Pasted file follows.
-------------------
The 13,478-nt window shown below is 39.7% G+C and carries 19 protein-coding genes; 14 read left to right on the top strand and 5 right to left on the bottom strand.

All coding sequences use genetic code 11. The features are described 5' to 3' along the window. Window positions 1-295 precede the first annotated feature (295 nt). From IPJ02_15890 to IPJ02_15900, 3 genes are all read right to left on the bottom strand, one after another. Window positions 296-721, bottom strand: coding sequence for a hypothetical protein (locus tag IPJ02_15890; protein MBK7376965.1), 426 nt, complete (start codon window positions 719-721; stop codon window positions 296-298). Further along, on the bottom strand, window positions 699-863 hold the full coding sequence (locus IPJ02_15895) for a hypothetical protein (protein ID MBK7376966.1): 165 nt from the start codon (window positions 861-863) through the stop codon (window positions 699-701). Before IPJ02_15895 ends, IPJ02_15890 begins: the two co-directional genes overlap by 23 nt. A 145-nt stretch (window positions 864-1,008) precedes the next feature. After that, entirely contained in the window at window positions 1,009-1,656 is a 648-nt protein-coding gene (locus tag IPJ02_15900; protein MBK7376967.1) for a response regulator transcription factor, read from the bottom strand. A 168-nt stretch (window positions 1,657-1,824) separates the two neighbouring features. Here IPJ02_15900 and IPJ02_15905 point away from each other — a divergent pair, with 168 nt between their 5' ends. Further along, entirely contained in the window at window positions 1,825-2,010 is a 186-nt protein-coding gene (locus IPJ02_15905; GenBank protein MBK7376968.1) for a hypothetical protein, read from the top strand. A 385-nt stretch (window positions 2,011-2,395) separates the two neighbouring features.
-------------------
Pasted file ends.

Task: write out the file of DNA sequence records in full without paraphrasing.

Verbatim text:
The 13,478-nt window shown below is 39.7% G+C and carries 19 protein-coding genes; 14 read left to right on the top strand and 5 right to left on the bottom strand.

All coding sequences use genetic code 11. The features are described 5' to 3' along the window. Window positions 1-295 precede the first annotated feature (295 nt). From IPJ02_15890 to IPJ02_15900, 3 genes are all read right to left on the bottom strand, one after another. Window positions 296-721, bottom strand: coding sequence for a hypothetical protein (locus tag IPJ02_15890; protein MBK7376965.1), 426 nt, complete (start codon window positions 719-721; stop codon window positions 296-298). Further along, on the bottom strand, window positions 699-863 hold the full coding sequence (locus IPJ02_15895) for a hypothetical protein (protein ID MBK7376966.1): 165 nt from the start codon (window positions 861-863) through the stop codon (window positions 699-701). Before IPJ02_15895 ends, IPJ02_15890 begins: the two co-directional genes overlap by 23 nt. A 145-nt stretch (window positions 864-1,008) precedes the next feature. After that, entirely contained in the window at window positions 1,009-1,656 is a 648-nt protein-coding gene (locus tag IPJ02_15900; protein MBK7376967.1) for a response regulator transcription factor, read from the bottom strand. A 168-nt stretch (window positions 1,657-1,824) separates the two neighbouring features. Here IPJ02_15900 and IPJ02_15905 point away from each other — a divergent pair, with 168 nt between their 5' ends. Further along, entirely contained in the window at window positions 1,825-2,010 is a 186-nt protein-coding gene (locus IPJ02_15905; GenBank protein MBK7376968.1) for a hypothetical protein, read from the top strand. A 385-nt stretch (window positions 2,011-2,395) separates the two neighbouring features.